“Love, I feel your absence, and absence is the death of hope.” These lines, from a popular Brazilian composer, are emblematic of how I miss the country that has been stolen from me. Brazil has been invaded by a horde of marauders who, in addition to gaining power, want to kill the Brazilian soul.
I could say that I miss the cheap gasoline. I could even say that I miss a government that believes in and appreciates science. I could deplore ethnic, religious, and ideological intolerance. I could argue that agribusiness does not necessarily need to destroy our natural reserves. I could be sickened by the encouragement to carry arms.
However, one thing in this country makes me particularly sad: the persecution and murder of Brazilian art.
Enemy of the Government
The government’s more moderate proselytes would admit Brazil knows problems. Still, they would beat their breasts and proclaim that what’s most important is the fact that corruption has been banished from the bosom of our motherland.
I hate to disappoint them, but corruption is a stubborn weed, and it continues to thrive in our beloved homeland, which continues hurting, in certain respects even more so than in the former governments they condemn.
But the issue here is different: why has Brazilian culture been declared the enemy of the Bolsonaro government?
Historian Marco Antonio Villa said that the current president is Brazil’s least literate, most ignorant ever because he has never read a book or watched a single movie or play. Truth be told, the president claims to have read A Verdade Sufocada (The Stifled Truth) by Colonel Carlos Brilhante Ustra, the Brazilian military dictatorship’s most famous and brutal torturer.
But while the cult of ignorance may have been the basis, it’s not the most important element in the government’s crusade against culture. Something more putrid underlies this institutionalized obscurantism.
Combatting national culture is part of a power project that aims to tame, control, and make the masses conform to specific standards of behavior, as in a military parade. All forms of artistic expression are antagonistic to this goal.
Art can only breathe where there is creative freedom, diversity, and a multitude of languages and patterns — that’s why it is the enemy of authoritarian governments. What happens in supposedly democratic regimes, such as Brazil? How do you weaken anti-establishment movements without appearing to impose, while putting on a show of benevolence?
It’s easy: call on the name of God. In other words, the tool for legitimizing this clipping of critical-thinking artistic freedom is Pentecostal and neo-Pentecostal religious moralism.
This has played out as follows: fundamentalist pastors have indoctrinated their faithful flock to idolize Bolsonaro the Messiah (his middle name is Messias) as a man of God, a reader of the Bible, a guardian of the family and morals. A solid and despicable pact was forged with the purpose of assuming power. And it worked; the evangelical vote was decisive in the 2018 election.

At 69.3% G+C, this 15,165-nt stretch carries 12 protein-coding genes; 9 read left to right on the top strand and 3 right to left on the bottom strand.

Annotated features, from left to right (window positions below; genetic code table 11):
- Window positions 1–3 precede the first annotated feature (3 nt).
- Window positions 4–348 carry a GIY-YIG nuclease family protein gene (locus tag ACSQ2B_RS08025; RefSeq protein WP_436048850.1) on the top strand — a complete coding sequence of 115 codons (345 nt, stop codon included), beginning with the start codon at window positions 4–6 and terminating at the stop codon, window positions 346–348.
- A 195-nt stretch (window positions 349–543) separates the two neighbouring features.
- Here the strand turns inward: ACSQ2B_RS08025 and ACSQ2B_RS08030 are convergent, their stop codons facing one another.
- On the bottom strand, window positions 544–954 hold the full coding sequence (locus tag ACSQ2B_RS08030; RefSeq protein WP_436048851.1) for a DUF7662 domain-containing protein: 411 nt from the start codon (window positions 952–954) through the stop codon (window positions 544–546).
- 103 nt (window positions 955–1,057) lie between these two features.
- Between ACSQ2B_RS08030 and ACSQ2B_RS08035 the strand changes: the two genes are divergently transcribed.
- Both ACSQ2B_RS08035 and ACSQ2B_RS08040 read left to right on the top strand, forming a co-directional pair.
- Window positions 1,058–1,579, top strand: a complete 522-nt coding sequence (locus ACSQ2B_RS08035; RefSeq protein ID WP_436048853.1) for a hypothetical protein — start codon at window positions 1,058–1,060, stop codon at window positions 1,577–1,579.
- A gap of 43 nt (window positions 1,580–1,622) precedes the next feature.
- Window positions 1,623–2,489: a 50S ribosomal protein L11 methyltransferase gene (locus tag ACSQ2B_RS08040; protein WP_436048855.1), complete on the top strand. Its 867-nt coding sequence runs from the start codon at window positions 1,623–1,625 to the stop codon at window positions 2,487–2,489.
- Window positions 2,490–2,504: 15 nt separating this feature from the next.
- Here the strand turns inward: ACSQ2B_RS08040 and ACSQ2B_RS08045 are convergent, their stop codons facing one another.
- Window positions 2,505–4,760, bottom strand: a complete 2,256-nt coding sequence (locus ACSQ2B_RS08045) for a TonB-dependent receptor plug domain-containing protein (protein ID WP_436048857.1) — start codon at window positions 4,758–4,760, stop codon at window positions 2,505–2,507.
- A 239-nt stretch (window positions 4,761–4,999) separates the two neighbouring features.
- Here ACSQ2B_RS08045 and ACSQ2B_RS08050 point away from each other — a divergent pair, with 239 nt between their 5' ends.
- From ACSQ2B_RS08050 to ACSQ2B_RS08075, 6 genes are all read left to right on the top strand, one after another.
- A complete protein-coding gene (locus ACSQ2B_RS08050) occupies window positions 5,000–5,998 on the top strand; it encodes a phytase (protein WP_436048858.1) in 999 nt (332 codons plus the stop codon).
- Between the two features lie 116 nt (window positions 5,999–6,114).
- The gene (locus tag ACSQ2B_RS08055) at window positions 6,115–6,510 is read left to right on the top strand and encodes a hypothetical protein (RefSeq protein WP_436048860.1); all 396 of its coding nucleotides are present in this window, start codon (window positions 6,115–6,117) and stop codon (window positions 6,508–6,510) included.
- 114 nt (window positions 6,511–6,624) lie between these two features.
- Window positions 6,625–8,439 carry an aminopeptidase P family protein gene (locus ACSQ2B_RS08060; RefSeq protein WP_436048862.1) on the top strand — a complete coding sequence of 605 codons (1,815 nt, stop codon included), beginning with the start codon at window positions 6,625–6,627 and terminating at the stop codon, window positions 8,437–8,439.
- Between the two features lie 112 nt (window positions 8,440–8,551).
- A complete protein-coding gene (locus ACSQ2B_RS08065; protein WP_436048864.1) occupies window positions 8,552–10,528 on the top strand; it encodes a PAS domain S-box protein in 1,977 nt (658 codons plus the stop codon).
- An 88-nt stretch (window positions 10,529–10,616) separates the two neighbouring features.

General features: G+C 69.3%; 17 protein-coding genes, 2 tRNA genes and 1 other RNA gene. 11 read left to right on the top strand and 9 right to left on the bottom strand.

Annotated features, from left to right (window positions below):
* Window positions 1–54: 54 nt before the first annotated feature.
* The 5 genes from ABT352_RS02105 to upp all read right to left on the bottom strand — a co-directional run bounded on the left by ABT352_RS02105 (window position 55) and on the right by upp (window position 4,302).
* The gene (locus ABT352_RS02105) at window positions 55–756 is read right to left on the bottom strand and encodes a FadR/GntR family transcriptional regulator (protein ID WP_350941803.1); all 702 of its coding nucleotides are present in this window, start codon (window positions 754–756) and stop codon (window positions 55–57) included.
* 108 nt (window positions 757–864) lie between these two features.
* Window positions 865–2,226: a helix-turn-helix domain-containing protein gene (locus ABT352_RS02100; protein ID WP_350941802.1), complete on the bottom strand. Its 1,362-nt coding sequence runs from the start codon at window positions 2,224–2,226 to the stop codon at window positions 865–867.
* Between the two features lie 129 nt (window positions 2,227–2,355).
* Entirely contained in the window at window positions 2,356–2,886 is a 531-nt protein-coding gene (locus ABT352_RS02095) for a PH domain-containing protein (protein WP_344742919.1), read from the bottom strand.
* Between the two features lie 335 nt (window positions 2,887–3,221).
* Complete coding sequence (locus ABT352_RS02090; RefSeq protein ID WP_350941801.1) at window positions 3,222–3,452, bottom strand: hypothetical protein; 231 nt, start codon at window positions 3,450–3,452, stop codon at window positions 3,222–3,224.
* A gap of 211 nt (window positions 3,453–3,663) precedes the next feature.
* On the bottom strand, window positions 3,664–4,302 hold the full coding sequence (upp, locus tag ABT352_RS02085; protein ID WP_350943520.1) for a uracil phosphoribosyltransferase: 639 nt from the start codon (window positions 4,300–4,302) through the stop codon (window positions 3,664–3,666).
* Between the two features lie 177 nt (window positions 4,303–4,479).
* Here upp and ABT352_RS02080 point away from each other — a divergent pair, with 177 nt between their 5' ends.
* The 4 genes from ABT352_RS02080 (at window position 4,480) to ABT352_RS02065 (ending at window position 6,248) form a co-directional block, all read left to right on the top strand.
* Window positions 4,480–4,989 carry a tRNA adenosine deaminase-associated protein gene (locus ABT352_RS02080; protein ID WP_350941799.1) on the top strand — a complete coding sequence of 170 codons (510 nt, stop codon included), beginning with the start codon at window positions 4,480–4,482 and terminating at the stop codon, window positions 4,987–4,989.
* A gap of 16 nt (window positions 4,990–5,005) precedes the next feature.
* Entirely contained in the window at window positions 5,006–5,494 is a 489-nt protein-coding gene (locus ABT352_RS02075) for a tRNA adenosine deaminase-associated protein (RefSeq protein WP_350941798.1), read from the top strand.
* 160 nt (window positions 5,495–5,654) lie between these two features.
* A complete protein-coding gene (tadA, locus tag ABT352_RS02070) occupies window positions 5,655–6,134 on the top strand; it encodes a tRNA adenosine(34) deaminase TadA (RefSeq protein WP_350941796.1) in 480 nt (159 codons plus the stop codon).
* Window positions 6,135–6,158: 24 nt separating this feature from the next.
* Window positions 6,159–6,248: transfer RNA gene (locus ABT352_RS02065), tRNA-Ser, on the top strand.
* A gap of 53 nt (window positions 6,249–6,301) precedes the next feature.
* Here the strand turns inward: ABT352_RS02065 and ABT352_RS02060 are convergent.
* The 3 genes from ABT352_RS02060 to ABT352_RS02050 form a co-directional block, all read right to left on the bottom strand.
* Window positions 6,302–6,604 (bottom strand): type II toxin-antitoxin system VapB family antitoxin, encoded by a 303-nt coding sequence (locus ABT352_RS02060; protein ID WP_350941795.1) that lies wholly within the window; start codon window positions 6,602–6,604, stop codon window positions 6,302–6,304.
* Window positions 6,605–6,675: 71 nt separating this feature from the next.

Obstructing Cultural Initiatives
Brazilian culture and art are obstacles to the perpetuation of this predatory agreement. Therefore, samba, carnival, Brazilian Popular Music (MPB), national cinema, theater, visual arts, and everything else which generates critical thinking is seen as a threat and treated as satanic.
Messias (uncultured, but not stupid) and his childish followers set up a centralized government, with military personnel and evangelicals in strategic positions. In the case of the crumbling Ministry of Culture, the directors’ mission was clear: if it couldn’t be destroyed, then cultural initiatives of any kind should be obstructed as much as possible.
By incapacitating cultural institutions, boycotting resources, censoring shows, and insulting artists, the government signals to the evangelical electorate that it is protecting the Christian family from satanic influences. The deal between the government and evangelical leaders to perpetuate both in command is being fulfilled. That indeed is a satanic influence.
They want to destroy our art. They want to subvert our character and mutilate our identity. They want to censor our Ginga, detune our samba, sabotage our show. They want to kill our joy. They are planning a scowling, fascist, angry, intolerant, and tarnished country.
Even the president has a sarcastic, raucous laugh. They can’t smile with the purity of an elderly Black man. They don’t know (or don’t want to know) how to be Brazilian. They want to exterminate our Black and indigenous genome.
But Brazilian art is much stronger than this crude, ignorant, backward, judgmental fascist government. They are not going to steal our soul. They are not going to murder our culture. That is my fervent hope.
As I speak of hope, I am reminded of an old Brazilian movie called Bar Esperança (The Hope Bar). The setting is, in fact, a typical Rio de Janeiro bar, a sanctuary for writers, artists, and other nightlife clowns.
The film takes place at the end of the military dictatorship while the bar represents a microcosm of stifled Brazilian culture: a free territory, a space to escape the repression. The scenes exude music, joy, accents, literature, theater, cinema, irreverence, and creativity — in other words, the purest Brazilian art.
The film brought me the pleasant image of Brazil as a bar full of hope. Yes, hope that we can have Brazilian art back in the place it deserves to be when this disastrous government ends. A slight departure from the song: I miss a Brazilian Brazil, but my hope hasn’t as yet been dashed.